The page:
I’ve always been a fan of traditional Disney, good old Mickey and Minnie, Princes and Princesses, Wicked Queens and enchanted castles. There’s still a place for traditional tales but as the years have rolled been we’ve seen a raft of new and interesting characters, new settings and fascinating storylines. One of the most impressive has to be The Nightmare Before Christmas.
We join Jack Skellington (the Pumpkin King ruler of Halloweenland) just as the town completes yet another successful Halloween celebration. He should be a happy fellow, but like so many he can’t help but feel that the grass is greener on the other side. He wants to do something new, and when he accidentally discovers Christmastown Jack can’t resist the urge to take over the yuletide season. Along the way we meet some fabulous characters, including Sally – a beautiful rag doll who is hopelessly in love with Jack. She becomes the voice of reason when she realises things are getting out of hand. We’re also introduced to skeletal reindeer, Lock, Stock and Barrel (a trio of cheeky trick-o-treaters), the revolting bogeyman (who also happens to love gambling) and the hapless Santa, who ends up in his own sack.
All-in-all it’s a feast for the eyes and serves as a reminder that we should sometimes appreciate what we have, rather than trying to change everything just to please ourselves. I had a wonderful time designing and crafting my Nightmare Before Christmas figurines, and feel they are now an integral part of my Jim Shore Disney Traditions range. I like to find out everything I can about the characters I am crafting, it gives me a real feel for their personalities, and my fact-finding mission uncovered all sorts of interesting things:
Tim Burton came up with the concept of the film following a shopping expedition, whilst he was out and about he came across a store that was selling Halloween decorations and also had Christmas things for sale! Halloween and Christmas at the same time? A strange idea, and one which would make a wonderful movie!
I was surprised to discover that Tim Burton didn’t direct the film, he was actually busy working on another project, so his good friend Henry Selick stepped in. He did a great job, didn’t he? Tim did do a lot of groundwork before-hand though, he created the story and the characters – so he does deserve a lot of credit!
Tim Burton designed Jack to have hollowed out eyes – after all skeletons don’t have eyeballs! Disney apparently weren’t enthralled by this idea. They prefer characters who can look into the eyes of their audience. Tim and director Henry won the day after insisting the character just wouldn’t work with eyeballs!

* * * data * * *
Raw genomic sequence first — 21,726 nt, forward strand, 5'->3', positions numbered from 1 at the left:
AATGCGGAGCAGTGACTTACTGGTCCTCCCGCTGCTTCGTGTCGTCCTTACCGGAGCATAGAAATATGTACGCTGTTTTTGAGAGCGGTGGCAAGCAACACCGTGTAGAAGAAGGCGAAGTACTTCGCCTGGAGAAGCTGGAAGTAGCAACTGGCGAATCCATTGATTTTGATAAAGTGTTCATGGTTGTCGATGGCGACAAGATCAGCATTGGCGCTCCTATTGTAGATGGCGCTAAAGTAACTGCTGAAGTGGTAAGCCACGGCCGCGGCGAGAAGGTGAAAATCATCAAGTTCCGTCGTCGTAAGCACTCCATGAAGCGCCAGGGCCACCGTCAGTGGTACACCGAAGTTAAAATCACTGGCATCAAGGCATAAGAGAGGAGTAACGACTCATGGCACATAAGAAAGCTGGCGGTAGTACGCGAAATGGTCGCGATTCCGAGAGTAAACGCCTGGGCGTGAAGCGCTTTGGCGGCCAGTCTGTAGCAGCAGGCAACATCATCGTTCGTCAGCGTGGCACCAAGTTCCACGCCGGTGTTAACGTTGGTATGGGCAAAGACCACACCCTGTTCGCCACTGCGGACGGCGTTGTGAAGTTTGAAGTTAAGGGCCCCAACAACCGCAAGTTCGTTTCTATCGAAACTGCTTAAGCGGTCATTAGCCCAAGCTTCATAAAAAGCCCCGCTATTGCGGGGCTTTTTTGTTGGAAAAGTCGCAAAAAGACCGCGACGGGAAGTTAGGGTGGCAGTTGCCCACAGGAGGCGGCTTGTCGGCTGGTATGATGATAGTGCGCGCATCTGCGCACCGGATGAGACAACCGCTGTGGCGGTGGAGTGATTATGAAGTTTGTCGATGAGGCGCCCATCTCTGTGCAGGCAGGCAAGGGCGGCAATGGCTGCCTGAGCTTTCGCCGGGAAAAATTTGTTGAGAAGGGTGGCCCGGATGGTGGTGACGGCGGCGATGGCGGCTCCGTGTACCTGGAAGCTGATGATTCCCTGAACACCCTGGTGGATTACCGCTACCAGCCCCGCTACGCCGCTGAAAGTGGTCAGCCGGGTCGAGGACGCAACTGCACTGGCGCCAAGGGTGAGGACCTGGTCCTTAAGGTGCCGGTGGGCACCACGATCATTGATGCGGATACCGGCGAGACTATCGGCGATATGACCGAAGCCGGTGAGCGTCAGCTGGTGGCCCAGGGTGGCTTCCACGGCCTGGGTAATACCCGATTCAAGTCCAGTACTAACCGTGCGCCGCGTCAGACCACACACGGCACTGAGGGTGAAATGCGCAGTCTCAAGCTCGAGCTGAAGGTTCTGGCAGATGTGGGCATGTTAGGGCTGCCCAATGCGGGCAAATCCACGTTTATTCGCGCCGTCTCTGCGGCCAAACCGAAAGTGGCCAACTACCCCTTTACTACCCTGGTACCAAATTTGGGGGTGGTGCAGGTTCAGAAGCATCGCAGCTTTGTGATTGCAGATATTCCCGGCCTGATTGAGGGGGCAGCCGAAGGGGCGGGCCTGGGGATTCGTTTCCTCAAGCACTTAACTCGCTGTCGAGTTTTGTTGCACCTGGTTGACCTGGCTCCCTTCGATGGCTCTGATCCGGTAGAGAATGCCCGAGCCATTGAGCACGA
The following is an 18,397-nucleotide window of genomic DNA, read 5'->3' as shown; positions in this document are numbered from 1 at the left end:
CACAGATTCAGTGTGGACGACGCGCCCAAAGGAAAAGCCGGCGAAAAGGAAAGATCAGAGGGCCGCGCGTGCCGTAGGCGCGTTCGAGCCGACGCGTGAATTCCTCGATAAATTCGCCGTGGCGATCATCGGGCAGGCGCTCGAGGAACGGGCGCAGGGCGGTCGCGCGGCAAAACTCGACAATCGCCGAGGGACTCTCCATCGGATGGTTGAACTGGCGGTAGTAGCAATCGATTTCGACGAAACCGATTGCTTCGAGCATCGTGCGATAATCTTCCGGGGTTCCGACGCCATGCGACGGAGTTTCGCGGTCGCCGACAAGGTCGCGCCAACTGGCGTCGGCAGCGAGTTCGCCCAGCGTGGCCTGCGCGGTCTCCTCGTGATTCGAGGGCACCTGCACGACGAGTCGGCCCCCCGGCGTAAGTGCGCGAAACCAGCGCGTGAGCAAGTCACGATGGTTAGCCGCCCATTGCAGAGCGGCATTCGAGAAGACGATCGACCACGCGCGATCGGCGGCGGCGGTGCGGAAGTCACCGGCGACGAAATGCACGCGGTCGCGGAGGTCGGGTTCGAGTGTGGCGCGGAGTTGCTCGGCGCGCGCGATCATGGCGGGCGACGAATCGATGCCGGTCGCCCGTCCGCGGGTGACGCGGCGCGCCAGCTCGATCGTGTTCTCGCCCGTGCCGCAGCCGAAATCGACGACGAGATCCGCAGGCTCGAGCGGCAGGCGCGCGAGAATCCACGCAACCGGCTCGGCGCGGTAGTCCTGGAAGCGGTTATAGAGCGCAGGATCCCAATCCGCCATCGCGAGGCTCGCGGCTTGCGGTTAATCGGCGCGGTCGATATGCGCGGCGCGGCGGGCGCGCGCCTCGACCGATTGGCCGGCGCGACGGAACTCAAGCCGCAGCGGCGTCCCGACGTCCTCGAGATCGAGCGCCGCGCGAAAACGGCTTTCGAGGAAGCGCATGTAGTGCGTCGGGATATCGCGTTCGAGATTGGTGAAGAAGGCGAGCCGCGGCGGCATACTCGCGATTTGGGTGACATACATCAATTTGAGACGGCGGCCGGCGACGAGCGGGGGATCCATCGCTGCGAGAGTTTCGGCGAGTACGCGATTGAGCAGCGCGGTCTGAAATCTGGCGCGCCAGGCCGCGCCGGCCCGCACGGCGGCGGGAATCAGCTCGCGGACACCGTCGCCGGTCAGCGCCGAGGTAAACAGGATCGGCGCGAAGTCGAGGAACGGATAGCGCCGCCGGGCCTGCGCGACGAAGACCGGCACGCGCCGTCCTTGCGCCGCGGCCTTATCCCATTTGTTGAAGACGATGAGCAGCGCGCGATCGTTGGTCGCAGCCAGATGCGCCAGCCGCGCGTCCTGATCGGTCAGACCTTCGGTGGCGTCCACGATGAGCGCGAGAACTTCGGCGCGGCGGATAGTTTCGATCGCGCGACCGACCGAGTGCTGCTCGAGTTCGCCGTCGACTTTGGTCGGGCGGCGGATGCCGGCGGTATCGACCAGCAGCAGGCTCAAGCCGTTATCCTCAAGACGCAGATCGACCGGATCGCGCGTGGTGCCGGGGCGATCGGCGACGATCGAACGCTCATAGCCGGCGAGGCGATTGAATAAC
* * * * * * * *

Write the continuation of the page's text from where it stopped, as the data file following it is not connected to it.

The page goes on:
Look carefully at the Christmas gifts that are delivered by Jack (when he steps in for Santa). There’s a snake, a cat and duck – these creatures resemble the snake, cat, and duck that have appeared in other films by Tim Burton (the duck and cat were shown in Batman Returns and the snake in the film Beetlejuice).
At one point it was decided that Tim Burton would briefly appear in the movie (or rather his head would). At the start we see a group of vampires skating on the ice, they are carrying ice hockey sticks and pushing a pumpkin toward us. The pumpkin was originally going to be Tim’s head! Executives felt that this might be a step too far for some of the youngsters who wanted to watch the movie.
Although Tim Burton designed the characters it was Henry Selick who thought up Jack’s eye-catching suit. Initially, it was set to be plain black, but Henry thought better of it and added white stripes. The effect was much better!
A few interesting facts for you there, well I found them enlightening anyway! Whilst contemplating designs for the Nightmare Before Christmas range someone asked me if I had a favourite character – I found that a tough question.
I certainly enjoyed crafting Jack, despite his rather featureless face I feel his character really shines through. There’s an air of bravado and you get the feeling this is a character that has ambition! Sally was also another great character to craft – delicate and feisty in equal measure, I tried to give her the right mix of vulnerability and spirit.
The Nightmare Before Christmas is such an amazing tale, and despite it being a relative newcomer to the Disney family I believe it’s already a classic.
About the author
Paul Butler is a travel writer and diarist from Cumbria, UK. Keen on long walks in the British countryside, traditional English ales and hearty meals, Paul also enjoys fly fishing along the banks of the River Eden, painting landscapes and cultivating his own cheeses on the family farm. Paul is also a cartography junky, and is never happier than with a copy of an Ordnance Survey map in one hand, and his compass in the other.